Communiqué

Rear-Admiral Geneviève Bernatchez, OMM, CD
Judge Advocate General
of the Canadian Armed Forces

It is with great pleasure that I present my third Annual Report to the Minister of National Defence on the administration of military justice in the Canadian Armed Forces. This report covers the period of 1 April 2019 to 31 March 2020, and is submitted in accordance with subsection 9.3(2) of the National Defence Act.

Pursuant to sections 9.1 and 9.2 of the National Defence Act, as the Judge Advocate General, I serve as the legal adviser to the Governor General, the Minister of National Defence, the Department of National Defence, and the Canadian Armed Forces in matters relating to military law; and I am responsible for the superintendence of the administration of military justice in the Canadian Armed Forces.

Shortly after my appointment as the Judge Advocate General on 27 June 2017, I issued strategic direction to the Office of the Judge Advocate General (Office of the JAG), articulating our institutional priorities, orienting all members of the Office of the JAG to a unified set of goals, and ensuring that in achieving those goals, the dedicated professionals of the Office of the JAG could refer to a shared set of principles to guide and shape their actions. The 2018-2021 Office of the JAG Strategic Direction “Excellence Through ServiceFootnote 1  provides our overarching mission statement:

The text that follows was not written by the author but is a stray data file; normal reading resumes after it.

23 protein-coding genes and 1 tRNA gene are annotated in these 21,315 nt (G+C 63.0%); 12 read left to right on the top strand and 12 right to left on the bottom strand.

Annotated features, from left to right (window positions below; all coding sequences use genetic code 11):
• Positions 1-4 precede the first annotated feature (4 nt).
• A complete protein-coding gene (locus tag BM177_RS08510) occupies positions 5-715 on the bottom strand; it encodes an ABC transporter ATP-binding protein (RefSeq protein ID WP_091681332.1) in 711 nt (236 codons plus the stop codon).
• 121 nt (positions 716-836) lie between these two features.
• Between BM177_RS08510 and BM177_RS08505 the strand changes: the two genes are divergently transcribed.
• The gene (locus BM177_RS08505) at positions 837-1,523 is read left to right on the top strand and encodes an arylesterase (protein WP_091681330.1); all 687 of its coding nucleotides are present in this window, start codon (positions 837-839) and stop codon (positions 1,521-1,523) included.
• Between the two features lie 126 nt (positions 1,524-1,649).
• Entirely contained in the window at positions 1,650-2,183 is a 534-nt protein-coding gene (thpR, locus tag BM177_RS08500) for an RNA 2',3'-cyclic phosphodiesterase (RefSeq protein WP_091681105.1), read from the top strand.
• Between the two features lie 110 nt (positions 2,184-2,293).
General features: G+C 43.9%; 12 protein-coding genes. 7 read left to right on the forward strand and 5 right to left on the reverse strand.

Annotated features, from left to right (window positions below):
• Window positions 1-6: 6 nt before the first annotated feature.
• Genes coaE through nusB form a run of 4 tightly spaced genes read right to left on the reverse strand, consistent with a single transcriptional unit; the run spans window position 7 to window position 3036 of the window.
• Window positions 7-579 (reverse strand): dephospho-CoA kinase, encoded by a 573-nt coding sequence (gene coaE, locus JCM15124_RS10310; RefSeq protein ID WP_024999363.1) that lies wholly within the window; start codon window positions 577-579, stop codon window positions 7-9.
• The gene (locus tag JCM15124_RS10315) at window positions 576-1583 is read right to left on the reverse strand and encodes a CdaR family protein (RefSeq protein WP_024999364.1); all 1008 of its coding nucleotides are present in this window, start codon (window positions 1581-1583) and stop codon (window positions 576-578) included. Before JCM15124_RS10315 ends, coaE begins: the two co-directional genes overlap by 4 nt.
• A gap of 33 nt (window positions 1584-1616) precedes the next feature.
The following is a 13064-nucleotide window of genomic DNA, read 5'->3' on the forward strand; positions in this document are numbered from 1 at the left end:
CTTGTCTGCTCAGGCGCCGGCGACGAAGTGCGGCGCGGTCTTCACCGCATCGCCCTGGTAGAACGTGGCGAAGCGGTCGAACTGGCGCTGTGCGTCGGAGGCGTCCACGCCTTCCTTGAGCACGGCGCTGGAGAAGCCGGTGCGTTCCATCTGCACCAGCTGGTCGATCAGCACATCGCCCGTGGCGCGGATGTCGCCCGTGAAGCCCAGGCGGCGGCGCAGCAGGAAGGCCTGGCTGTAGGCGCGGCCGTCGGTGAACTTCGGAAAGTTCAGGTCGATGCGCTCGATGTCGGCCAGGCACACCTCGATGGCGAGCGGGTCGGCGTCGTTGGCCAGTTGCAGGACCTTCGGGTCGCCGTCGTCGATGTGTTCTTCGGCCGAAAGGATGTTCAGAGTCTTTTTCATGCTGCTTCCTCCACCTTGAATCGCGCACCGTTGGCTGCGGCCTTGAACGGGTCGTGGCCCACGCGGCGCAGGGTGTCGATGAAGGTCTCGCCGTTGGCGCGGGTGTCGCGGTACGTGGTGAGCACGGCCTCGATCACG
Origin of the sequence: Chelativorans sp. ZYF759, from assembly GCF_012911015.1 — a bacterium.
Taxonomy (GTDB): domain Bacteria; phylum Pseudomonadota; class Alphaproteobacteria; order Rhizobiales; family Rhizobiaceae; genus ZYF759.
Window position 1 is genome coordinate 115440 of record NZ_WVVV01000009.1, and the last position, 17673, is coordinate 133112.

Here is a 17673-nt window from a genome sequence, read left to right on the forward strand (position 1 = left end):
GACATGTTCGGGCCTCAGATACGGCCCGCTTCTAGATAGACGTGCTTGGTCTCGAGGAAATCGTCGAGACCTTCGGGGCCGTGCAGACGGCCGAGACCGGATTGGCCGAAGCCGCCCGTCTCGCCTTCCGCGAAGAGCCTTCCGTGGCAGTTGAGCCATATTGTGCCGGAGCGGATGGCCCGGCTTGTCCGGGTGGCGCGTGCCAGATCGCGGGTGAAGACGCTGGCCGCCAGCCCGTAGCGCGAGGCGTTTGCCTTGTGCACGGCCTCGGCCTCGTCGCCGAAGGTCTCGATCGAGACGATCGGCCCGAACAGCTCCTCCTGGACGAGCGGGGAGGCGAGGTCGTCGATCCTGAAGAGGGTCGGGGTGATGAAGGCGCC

To deliver client-focused, timely, options-oriented and operationally-driven military legal services in support of Government of Canada, Department of National Defence and Canadian Armed Forces priorities and objectives; and, to superintend the administration of military justice in the Canadian Armed Forces while respecting the independent roles of each statutory actor within the military justice system.

In the increasingly multifaceted, fast paced, and resource limited environment within which we currently operate, our steadfast commitment to this overarching mission statement enables the Office of the JAG to remain responsive to our clients’ needs and deliver the essential legal support that our clients rely upon, while adapting to an increasingly challenging and complex operational environment, both domestically and abroad. This has been especially important during the Canadian Armed Forces’ response to the COVID-19 pandemic under Operation LASER, during which the Office of the JAG has been required to remain responsive and flexible in providing legal services under challenging, fast-paced, and evolving circumstances.

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A "New Era" for Military Justice in Canada

 

The "new era" for military justice in Canada is characterized by increased efficiency, fairness, effectiveness, and unambiguous constitutional legitimacy.